The Cold War proved a boom time for informational materials aimed at the hearts and minds of the “captive” peoples of Eastern Europe. The Voice of America, created in 1950 to broadcast controlled information to countries “behind the Iron Curtain,” was soon joined by Radio Free Europe and Radio Liberty. The United States Information Agency (USIA) became a separate agency of Cold War propaganda in 1953; the end of the Cold War has also meant that the USIA is to be reunited with the Department of State, reflecting its lesser importance, or perhaps the realization that official messages are more successfully transmitted through nongovernmental agencies. In the 1950s, the USIA produced a large number of informational films, shown generally in 16mm in nontheatrical distribution with foreign‐language soundtracks; it also sponsored libraries of American literature in USIA branches all over the world. Cold War radio and television broadcasting still survives as Radio Marti and TV Marti, broadcasts from Miami sponsored by the Central Intelligence Agency and intended to undermine Fidel Castro in Cuba.
The Vietnam War showed the problems of military information management in an unpopular war, one ostensibly free of overt censorship of civilian news organizations, though military helicopters were certainly not obliged to take hostile newsmen (and women) wherever they wished to go. The biggest source of complaint was the military's contribution to President Lyndon B. Johnson's handling of the war, the so‐called “credibility gap.” The discrepancy between official optimism and what reporters saw as “actual” battlefield failure led the official Vietnam Joint United States Public Affairs Office to hold daily afternoon briefings for news representatives, soon derisively known as the “Five O’Clock Follies.” Pentagon spokesmen reported astronomical numbers of enemy dead—always far higher than the numbers of Americans killed. Nowhere was less done to coordinate military battlefield information needs with the citizens' right to know than in these ill‐conceived briefings. Indeed, it might seem in retrospect that Daniel Boorstin's book The Image (1962) in which the “pseudo‐event”—a non‐event that occurs primarily in order to be reported—was tailor‐made for the information handed out at the “Five O’Clock Follies.”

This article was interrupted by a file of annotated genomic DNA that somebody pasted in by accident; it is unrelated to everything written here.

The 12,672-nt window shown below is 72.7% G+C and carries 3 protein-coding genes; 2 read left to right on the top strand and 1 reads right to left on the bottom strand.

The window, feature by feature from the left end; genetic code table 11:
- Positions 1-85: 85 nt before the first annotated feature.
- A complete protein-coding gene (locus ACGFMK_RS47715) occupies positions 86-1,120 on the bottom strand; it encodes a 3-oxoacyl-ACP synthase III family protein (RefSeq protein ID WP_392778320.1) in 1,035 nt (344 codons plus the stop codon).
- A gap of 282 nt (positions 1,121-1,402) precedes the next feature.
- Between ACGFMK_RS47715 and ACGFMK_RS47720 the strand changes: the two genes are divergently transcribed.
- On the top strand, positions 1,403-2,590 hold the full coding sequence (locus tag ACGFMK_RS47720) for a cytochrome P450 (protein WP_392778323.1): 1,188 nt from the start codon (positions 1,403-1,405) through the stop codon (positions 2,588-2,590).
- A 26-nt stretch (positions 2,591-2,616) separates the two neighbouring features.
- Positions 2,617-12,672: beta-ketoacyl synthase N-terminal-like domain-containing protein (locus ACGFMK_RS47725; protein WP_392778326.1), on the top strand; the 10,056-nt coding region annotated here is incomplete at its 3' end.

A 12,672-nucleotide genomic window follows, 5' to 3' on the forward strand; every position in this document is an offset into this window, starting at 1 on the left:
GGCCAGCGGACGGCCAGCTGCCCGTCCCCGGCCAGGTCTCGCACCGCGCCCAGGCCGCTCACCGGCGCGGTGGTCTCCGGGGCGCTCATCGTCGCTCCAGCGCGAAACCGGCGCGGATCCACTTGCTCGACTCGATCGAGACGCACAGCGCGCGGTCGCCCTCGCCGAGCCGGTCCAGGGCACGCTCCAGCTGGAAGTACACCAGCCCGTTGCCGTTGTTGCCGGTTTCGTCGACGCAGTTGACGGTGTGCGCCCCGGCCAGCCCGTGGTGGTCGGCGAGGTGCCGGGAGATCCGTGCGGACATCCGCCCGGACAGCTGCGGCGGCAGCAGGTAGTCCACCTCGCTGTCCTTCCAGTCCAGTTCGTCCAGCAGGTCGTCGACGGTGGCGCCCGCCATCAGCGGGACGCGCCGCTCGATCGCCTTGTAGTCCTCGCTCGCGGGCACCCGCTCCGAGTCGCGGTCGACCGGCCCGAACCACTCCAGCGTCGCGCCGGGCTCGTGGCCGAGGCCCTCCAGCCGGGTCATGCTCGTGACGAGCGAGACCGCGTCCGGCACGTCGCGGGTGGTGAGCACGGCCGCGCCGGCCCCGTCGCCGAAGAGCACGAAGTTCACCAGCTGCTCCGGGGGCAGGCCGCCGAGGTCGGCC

The Vietnam War taught lessons to the military about the value of censorship, overall management of the news, and the need for more sophisticated public relations personnel. The 1991 Persian Gulf War reflected these changes. Media coverage often missed what was actually happening, contributing to battlefield victory by reinforcing Saddam Hussein's (incorrect) belief that the main Allied Coalition attack was sure to come through Kuwait City from the gulf, instead of around fixed desert positions. News management now seems a well‐established military policy, even if at the cost of absolute freedom of the press; it also underscores a new importance of propaganda and public relations to the military commander.
As Philip M. Taylor points out in his Global Communications (1997), in October 1995, the U.S. Air Force created its first Information Warfare Squadron (the 609th Squadron, stationed in South Carolina). Enemies today target civilian airlines; they slip bombs into checked luggage; today's terrorists can also engage in chemical, biological, or electronic warfare and be capable of greater destruction than an entire regiment in the field, impervious to attack by conventional armed troops. Accordingly, one now sees the addition of Information Warfare to the military arsenal. No longer is there a clear dividing line between public information and military psychological operations; “infowar” entails all of the following: command and control warfare, intelligence‐based warfare, electronic warfare, psychological warfare, computer hacker warfare, economic information warfare, and cyberwarfare. In such an interconnected military environment, one can predict a vastly enhanced role for propaganda and public relations, a decline in the disdain with which many hold such practitioners, and a realization that the military commander becomes ever more dependent on the weaponry of an electronic world—a world in which one side's disinformation is another's information; one side's “flack” another's public relations officer.
[See also Enemy, Views of the; Film, War and the Military in: Newsfilms and Documentaries; Film, War and the Military in: Feature Films; News Media, War, and the Military; Public Opinion, War, and the Military; Psychological Warfare.]
Edward L. Bernays , Crystalizing Public Opinion, 1923.
Philip Davidson , Propaganda and the American Revolution, 1763–1783, 1941; repr. 1973.
Allan M. Winkler , The Politics of Propaganda: The Office of War Information, 1942–1945, 1977.
Stephen Vaughn , Holding Fast the Inner Lines: Democracy, Nationalism and the Committee on Public Information, 1980.
Terence H. Qualter , Opinion Control in the Democracies, 1985.
Michael Schudson , Advertising, the Uneasy Persuasion: Its Dubious Impact on American Society, 1986.
Bill Backer , The Care and Feeding of Ideas, 1993.
Jacqueline Sharkey , Under Fire: U.S. Military Restrictions on the Media from Grenada to the Persian Gulf, 1993.
Stuart Ewen , PR!: A Social History of Spin, 1997.
Philip M. Taylor , Global Communications, International Affairs and the Media Since 1945, 1997.